Wednesday night I did something it’s common knowledge you should never do before bed. I thought I’d take a quick stroll through the global news. What I soon realized was that my feed was filled to the brim of people in mourning for a father and his 23-month-old baby girl.
On June 24, Óscar Alberto Martinez and his toddler, Valeria, were swept into a current and drowned while attempting to cross the Rio Grande. His wife, Tania, saw the entire thing from nearby. I’ve seen several reports on what happened. It’s hard to know what are facts and what is speculation and what is misunderstood or told in a way to be sensational.
What I do know is that the photo and what I came to understand of their story rocked me. Wednesday night at 11:00 p.m., I sat on the end of my bed and sobbed.
As I looked at the photo that has now gone viral, my mind began to whirl. My heart shattered thinking about the weight of being a parent. Not just in the big ways like hoping for a better future for them, but in the small ways too. Like when we hope they’ll trust us when we tell them not to run into traffic or get too close to a lit flame.
I can’t begin to fathom what the moments must have been like leading up to when the current overtook them. Was Valeria nervous about the water? Were her parents doing everything they could to convince her it would be okay?
When you’re a toddler, so much of the world feels uncertain. And when you’re the parent of a toddler, one of your main desires is to teach them to be brave.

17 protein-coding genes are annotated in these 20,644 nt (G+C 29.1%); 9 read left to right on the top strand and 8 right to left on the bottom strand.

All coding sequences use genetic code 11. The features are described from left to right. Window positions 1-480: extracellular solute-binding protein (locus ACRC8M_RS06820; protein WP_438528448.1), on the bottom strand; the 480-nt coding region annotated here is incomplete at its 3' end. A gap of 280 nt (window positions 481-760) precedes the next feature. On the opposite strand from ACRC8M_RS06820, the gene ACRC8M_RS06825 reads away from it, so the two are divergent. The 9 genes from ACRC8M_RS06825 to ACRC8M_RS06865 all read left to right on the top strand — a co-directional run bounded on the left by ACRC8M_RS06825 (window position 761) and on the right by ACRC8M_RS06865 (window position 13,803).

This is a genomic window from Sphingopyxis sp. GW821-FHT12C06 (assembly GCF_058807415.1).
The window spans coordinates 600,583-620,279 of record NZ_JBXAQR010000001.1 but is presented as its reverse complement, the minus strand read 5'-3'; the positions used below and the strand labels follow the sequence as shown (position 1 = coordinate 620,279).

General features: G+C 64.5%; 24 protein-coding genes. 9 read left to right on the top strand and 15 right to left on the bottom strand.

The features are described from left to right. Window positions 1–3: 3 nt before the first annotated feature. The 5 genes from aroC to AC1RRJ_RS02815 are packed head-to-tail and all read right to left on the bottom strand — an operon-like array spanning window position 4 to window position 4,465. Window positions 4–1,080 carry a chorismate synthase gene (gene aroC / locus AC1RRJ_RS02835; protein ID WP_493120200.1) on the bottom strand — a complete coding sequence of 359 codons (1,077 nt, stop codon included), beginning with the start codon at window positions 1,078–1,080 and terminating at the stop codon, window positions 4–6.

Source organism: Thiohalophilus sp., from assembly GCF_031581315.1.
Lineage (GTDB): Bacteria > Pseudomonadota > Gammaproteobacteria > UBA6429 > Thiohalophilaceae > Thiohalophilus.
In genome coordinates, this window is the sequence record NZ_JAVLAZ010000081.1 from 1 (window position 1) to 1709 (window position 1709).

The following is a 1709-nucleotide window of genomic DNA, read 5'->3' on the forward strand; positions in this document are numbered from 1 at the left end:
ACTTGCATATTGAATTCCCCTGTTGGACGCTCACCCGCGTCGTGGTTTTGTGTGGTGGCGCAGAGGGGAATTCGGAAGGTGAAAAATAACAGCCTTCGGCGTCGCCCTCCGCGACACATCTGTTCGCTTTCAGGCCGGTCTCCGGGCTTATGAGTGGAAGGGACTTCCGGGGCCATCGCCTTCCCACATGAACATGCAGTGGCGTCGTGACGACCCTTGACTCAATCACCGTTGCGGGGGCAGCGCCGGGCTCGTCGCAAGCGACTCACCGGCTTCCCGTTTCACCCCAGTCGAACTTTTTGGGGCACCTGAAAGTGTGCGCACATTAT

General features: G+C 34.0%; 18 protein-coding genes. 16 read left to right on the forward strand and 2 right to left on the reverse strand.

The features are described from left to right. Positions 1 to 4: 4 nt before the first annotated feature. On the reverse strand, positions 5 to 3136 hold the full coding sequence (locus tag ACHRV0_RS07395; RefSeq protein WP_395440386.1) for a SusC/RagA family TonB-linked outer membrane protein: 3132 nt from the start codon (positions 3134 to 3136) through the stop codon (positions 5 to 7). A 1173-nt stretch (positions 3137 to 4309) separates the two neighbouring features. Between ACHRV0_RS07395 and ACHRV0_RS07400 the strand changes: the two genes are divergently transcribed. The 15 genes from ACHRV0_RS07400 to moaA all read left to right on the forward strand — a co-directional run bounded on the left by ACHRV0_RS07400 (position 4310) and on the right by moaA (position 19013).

Last weekend, my husband and I took our son, Landon, to the lake. After riding around in the boat for a while, we decided to go swimming. Landon was not excited about the water at first. He cried. He clung to my neck. He whimpered, “No. No. Boat! Boat,” urging us to put him back on dry land.
Landon didn’t have to swim. As his parents, we had so many options.
The option to let him get back on the boat.
The option to go back to shore.
The option to go home.
The option to try again next time.
Wednesday, as I sat on the edge of my bed and sobbed, I couldn’t get over how unfair it was that our human experience could be so vastly different. Valeria was 23 months old. Landon is 22 months old. They could have been playmates. I bet he would have loved her big eyes and dark, thick hair.
It wrecks me that my life is full of options, and that Óscar Martinez felt he had no other option than to tuck his baby girl into his shirt and do his best.
Part of what pushed Óscar Martinez to bring his family into the water was that he felt unheard after waiting two months in Mexico with no response from the U.S. authorities. He couldn’t go back home, yet nobody would help him move forward.
There are many who will say Óscar and Tania did have options. But I agree with Jeremy Courtney from Preemptive Love, who in a video posted June 26, said: